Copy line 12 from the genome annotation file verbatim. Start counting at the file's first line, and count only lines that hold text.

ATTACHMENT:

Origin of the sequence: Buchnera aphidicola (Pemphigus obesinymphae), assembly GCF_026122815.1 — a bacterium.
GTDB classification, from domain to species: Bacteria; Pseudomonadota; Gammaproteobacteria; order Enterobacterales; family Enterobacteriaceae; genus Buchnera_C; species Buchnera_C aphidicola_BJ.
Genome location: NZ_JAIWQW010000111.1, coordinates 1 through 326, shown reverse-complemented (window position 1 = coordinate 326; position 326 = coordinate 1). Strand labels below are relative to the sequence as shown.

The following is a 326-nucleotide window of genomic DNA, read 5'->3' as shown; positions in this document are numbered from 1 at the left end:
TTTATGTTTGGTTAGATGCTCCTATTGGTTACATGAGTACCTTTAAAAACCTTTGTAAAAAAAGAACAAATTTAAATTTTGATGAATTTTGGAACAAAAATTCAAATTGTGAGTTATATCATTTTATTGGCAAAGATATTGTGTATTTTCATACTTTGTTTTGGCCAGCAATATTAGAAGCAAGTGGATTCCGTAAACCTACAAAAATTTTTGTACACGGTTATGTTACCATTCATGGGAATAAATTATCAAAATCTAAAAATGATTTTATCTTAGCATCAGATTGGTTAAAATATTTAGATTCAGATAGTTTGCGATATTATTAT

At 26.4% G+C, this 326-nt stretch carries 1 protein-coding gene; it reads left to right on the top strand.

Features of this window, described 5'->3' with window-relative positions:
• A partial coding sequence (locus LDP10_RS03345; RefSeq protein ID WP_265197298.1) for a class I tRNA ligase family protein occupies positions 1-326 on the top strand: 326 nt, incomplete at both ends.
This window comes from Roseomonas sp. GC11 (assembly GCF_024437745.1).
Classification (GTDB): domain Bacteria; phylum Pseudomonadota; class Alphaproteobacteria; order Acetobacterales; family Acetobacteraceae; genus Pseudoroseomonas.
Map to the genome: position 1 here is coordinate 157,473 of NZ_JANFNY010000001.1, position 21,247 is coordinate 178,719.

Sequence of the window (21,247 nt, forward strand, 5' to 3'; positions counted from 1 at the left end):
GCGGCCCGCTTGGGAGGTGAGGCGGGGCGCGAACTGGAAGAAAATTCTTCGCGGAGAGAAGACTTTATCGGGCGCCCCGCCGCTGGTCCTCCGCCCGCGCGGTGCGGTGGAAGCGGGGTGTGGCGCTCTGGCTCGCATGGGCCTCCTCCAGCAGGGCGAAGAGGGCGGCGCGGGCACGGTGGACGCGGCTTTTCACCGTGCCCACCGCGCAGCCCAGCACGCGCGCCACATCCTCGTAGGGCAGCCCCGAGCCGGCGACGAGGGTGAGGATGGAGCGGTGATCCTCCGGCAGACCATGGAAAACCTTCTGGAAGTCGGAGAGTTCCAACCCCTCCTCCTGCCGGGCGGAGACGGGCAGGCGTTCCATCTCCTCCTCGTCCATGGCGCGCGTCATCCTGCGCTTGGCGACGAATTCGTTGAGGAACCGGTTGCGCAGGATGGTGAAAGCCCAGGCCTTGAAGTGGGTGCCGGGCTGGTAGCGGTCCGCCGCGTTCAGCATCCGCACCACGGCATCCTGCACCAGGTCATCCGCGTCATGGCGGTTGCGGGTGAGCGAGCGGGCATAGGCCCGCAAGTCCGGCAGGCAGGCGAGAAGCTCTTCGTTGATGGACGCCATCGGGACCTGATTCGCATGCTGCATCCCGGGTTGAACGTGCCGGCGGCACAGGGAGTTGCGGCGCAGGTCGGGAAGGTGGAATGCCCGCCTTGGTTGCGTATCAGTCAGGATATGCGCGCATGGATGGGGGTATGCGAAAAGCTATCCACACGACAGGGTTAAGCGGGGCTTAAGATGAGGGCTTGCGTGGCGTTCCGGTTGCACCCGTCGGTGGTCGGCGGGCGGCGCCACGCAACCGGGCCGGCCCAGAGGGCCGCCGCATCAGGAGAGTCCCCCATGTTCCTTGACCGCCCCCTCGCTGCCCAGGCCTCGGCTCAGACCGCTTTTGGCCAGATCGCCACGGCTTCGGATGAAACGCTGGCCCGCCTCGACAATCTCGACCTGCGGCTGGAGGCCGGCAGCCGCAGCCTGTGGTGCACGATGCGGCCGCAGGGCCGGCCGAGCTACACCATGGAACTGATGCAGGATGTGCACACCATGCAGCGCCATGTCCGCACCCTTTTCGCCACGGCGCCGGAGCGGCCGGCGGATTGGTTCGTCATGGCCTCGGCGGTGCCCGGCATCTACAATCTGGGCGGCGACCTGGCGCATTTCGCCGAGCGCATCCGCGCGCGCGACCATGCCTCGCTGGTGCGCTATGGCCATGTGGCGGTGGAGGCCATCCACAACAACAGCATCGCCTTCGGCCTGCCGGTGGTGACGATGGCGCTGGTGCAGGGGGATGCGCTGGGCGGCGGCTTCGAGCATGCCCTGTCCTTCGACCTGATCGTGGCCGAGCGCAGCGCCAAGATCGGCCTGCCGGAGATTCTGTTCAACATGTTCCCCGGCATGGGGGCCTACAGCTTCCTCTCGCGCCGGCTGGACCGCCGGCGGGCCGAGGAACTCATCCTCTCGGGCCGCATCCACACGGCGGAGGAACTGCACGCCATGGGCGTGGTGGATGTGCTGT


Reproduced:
Sequence of the window (21,247 nt, forward strand, 5' to 3'; positions counted from 1 at the left end):